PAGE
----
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Nutritional Information for Red Velvet Cake

author image Nicki Wolf
Nicki Wolf has been writing health and human interest articles since 1986. Her work has been published at various cooking and nutrition websites. Wolf has an extensive background in medical/nutrition writing and online content development in the nonprofit arena. She graduated with a Bachelor of Arts in English from Temple University.
Nutritional Information for Red Velvet Cake
A slice of red velvet cake on a plate. Photo Credit: VICHAILAO/iStock/Getty Images

To some, red velvet cake may pose a bit of a mystery as this rich, chocolate-flavored cake features a red hue that may range from bright to dark. Red food coloring gives this cake its color in modern times; however, it was originally made with beets and cocoa. The cake traditionally gets its chocolate taste from devil's food cake. Grocery stores, bakeries and specialty shops often sell red velvet cake, but you can make it in your own kitchen as well.

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A 4 ounce serving of red velvet cake with cream cheese frosting contains 400 to 453 calories. Considering that a healthy meal generally consists of 300 to 600 calories, according to The Diet Channel, this puts red velvet cake out of reach for most people as a dessert unless you consider consuming a far smaller portion.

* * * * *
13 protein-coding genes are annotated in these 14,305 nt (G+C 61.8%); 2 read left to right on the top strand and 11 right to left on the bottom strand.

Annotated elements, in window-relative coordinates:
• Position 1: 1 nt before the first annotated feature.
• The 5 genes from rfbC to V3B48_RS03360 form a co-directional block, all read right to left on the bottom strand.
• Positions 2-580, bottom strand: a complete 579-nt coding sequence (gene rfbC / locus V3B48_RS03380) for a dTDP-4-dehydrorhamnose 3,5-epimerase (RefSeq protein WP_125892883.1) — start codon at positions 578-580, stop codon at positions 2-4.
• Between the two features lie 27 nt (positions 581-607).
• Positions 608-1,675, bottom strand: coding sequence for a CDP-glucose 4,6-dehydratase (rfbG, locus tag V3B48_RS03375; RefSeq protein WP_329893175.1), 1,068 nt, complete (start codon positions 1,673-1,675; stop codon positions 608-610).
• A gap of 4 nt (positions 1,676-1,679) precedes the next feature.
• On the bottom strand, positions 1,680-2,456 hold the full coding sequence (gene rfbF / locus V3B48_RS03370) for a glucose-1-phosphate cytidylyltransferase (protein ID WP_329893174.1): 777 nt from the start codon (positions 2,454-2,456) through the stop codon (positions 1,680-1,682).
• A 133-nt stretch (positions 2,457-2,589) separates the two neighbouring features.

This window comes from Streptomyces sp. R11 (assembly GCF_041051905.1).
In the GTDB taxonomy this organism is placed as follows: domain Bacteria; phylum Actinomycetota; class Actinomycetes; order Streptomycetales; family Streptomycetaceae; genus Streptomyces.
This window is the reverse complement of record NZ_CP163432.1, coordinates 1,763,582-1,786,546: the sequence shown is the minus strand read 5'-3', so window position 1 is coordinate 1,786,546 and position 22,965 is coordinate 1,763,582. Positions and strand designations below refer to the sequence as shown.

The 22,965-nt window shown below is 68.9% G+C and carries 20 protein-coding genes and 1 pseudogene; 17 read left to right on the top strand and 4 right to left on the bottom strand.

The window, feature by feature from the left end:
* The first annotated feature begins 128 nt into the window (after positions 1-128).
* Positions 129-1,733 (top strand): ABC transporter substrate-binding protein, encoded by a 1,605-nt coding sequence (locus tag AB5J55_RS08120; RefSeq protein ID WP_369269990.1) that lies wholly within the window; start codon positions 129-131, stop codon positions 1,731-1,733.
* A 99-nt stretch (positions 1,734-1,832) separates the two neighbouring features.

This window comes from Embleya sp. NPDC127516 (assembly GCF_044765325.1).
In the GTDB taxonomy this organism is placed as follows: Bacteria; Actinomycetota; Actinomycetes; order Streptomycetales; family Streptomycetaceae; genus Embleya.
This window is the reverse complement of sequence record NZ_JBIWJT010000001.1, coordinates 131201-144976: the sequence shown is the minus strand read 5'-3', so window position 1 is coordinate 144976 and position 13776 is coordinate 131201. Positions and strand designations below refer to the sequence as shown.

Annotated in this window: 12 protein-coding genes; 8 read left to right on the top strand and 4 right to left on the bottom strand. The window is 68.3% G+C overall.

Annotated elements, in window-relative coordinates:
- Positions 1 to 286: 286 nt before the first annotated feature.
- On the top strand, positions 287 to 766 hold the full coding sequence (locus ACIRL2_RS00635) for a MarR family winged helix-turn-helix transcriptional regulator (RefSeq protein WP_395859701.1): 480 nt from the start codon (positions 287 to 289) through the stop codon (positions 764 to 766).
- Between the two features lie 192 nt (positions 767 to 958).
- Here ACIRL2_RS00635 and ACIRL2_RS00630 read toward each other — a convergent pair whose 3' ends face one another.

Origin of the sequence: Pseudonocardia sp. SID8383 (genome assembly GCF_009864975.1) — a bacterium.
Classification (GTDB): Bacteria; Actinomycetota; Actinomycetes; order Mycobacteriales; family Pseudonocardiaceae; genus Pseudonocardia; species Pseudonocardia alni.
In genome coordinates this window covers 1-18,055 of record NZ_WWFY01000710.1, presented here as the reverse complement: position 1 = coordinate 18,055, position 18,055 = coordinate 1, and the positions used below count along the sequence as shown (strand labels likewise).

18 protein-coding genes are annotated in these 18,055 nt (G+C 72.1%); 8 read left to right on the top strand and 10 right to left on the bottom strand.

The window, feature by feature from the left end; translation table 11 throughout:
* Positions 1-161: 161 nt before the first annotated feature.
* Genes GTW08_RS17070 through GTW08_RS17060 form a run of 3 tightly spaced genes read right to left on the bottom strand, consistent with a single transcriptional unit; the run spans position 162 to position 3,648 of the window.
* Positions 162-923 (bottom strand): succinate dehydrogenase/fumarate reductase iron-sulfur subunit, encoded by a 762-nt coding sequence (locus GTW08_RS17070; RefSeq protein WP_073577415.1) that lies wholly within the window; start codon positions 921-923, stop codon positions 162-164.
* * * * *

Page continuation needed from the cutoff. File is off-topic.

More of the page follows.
Fat and Cholesterol

Red velvet cake is quite high in fat, containing 18 to 23 grams per serving, with up to 4 grams of saturated fat and 1 gram of trans fat, both of which can be damaging to your health. Each serving also contains 73 milligrams of dietary cholesterol, approximately 25 percent of the 300 milligram daily limit.

Carbohydrates and Protein

One 4 ounce serving of red velvet cake has about 54 grams carbohydrates. Based on a 2,000-calorie diet, MedlinePlus recommends you get 40 to 60 percent of your daily calories from carbohydrates. You will also get 4 to 5 grams of protein in the same size serving of red velvet cake. Your meal plan should include 50 to 65 grams of protein each day.

Vitamins and Minerals

One serving of red velvet cake provides you with 8 percent of the daily recommended intake of iron, a mineral you need to ensure proper oxygenation of your body. Eating a serving of red velvet cake also gives you 3 percent of the vitamin A and calcium you require daily.

Health Concerns

The sugar and sodium content in red velvet cake put it out of reach for many people. It contains 330 to 333 milligrams of sodium per serving, approximately 20 percent of 1,500 milligram limit recommended by the American Heart Association. Your meal plan should include fewer than 25.2 to 37.8 grams of sugar; however, one 4-ounce serving of red velvet cake contains 40 to 42 grams.

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